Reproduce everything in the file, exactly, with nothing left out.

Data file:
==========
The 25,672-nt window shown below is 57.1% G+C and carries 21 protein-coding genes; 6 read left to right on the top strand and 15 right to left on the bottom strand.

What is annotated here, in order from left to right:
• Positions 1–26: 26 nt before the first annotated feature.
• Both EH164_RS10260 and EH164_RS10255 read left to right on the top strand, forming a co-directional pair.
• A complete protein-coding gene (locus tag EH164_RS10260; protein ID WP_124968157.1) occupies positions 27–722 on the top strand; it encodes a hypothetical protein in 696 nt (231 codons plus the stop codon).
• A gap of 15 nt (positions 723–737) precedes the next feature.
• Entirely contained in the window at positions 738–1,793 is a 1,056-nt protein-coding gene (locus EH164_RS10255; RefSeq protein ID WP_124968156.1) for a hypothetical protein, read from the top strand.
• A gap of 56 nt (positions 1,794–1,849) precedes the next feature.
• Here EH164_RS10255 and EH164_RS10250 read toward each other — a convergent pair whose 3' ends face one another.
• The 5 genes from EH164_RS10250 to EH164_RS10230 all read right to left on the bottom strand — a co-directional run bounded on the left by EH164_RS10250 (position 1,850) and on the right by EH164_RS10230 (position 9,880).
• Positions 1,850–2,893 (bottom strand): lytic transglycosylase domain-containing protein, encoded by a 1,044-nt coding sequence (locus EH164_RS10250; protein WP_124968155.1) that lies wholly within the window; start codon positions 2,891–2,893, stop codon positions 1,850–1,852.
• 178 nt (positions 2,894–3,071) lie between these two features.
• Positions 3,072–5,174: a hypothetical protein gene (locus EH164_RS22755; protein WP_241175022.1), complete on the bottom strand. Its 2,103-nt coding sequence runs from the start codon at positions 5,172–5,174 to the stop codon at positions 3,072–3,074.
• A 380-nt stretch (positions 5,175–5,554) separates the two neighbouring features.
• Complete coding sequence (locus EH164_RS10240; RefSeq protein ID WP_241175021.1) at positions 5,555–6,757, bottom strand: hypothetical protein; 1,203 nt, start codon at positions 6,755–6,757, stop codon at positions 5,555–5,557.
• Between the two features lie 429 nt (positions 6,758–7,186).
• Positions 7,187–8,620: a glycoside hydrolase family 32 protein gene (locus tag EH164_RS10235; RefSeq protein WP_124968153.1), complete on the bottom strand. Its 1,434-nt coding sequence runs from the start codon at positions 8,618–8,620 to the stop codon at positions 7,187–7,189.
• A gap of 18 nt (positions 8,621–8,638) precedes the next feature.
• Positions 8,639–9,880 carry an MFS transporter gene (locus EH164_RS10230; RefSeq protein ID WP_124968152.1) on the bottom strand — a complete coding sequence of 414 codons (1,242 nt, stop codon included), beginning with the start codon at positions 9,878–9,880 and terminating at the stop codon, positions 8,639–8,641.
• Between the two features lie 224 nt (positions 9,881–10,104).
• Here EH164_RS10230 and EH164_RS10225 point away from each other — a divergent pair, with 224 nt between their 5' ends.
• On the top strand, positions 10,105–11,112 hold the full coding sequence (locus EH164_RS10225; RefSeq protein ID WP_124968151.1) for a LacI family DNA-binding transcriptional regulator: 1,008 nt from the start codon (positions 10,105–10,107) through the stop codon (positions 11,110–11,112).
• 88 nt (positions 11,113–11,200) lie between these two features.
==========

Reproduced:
The 25,672-nt window shown below is 57.1% G+C and carries 21 protein-coding genes; 6 read left to right on the top strand and 15 right to left on the bottom strand.

What is annotated here, in order from left to right:
• Positions 1–26: 26 nt before the first annotated feature.
• Both EH164_RS10260 and EH164_RS10255 read left to right on the top strand, forming a co-directional pair.
• A complete protein-coding gene (locus tag EH164_RS10260; protein ID WP_124968157.1) occupies positions 27–722 on the top strand; it encodes a hypothetical protein in 696 nt (231 codons plus the stop codon).
• A gap of 15 nt (positions 723–737) precedes the next feature.
• Entirely contained in the window at positions 738–1,793 is a 1,056-nt protein-coding gene (locus EH164_RS10255; RefSeq protein ID WP_124968156.1) for a hypothetical protein, read from the top strand.
• A gap of 56 nt (positions 1,794–1,849) precedes the next feature.
• Here EH164_RS10255 and EH164_RS10250 read toward each other — a convergent pair whose 3' ends face one another.
• The 5 genes from EH164_RS10250 to EH164_RS10230 all read right to left on the bottom strand — a co-directional run bounded on the left by EH164_RS10250 (position 1,850) and on the right by EH164_RS10230 (position 9,880).
• Positions 1,850–2,893 (bottom strand): lytic transglycosylase domain-containing protein, encoded by a 1,044-nt coding sequence (locus EH164_RS10250; protein WP_124968155.1) that lies wholly within the window; start codon positions 2,891–2,893, stop codon positions 1,850–1,852.
• 178 nt (positions 2,894–3,071) lie between these two features.
• Positions 3,072–5,174: a hypothetical protein gene (locus EH164_RS22755; protein WP_241175022.1), complete on the bottom strand. Its 2,103-nt coding sequence runs from the start codon at positions 5,172–5,174 to the stop codon at positions 3,072–3,074.
• A 380-nt stretch (positions 5,175–5,554) separates the two neighbouring features.
• Complete coding sequence (locus EH164_RS10240; RefSeq protein ID WP_241175021.1) at positions 5,555–6,757, bottom strand: hypothetical protein; 1,203 nt, start codon at positions 6,755–6,757, stop codon at positions 5,555–5,557.
• Between the two features lie 429 nt (positions 6,758–7,186).
• Positions 7,187–8,620: a glycoside hydrolase family 32 protein gene (locus tag EH164_RS10235; RefSeq protein WP_124968153.1), complete on the bottom strand. Its 1,434-nt coding sequence runs from the start codon at positions 8,618–8,620 to the stop codon at positions 7,187–7,189.
• A gap of 18 nt (positions 8,621–8,638) precedes the next feature.
• Positions 8,639–9,880 carry an MFS transporter gene (locus EH164_RS10230; RefSeq protein ID WP_124968152.1) on the bottom strand — a complete coding sequence of 414 codons (1,242 nt, stop codon included), beginning with the start codon at positions 9,878–9,880 and terminating at the stop codon, positions 8,639–8,641.
• Between the two features lie 224 nt (positions 9,881–10,104).
• Here EH164_RS10230 and EH164_RS10225 point away from each other — a divergent pair, with 224 nt between their 5' ends.
• On the top strand, positions 10,105–11,112 hold the full coding sequence (locus EH164_RS10225; RefSeq protein ID WP_124968151.1) for a LacI family DNA-binding transcriptional regulator: 1,008 nt from the start codon (positions 10,105–10,107) through the stop codon (positions 11,110–11,112).
• 88 nt (positions 11,113–11,200) lie between these two features.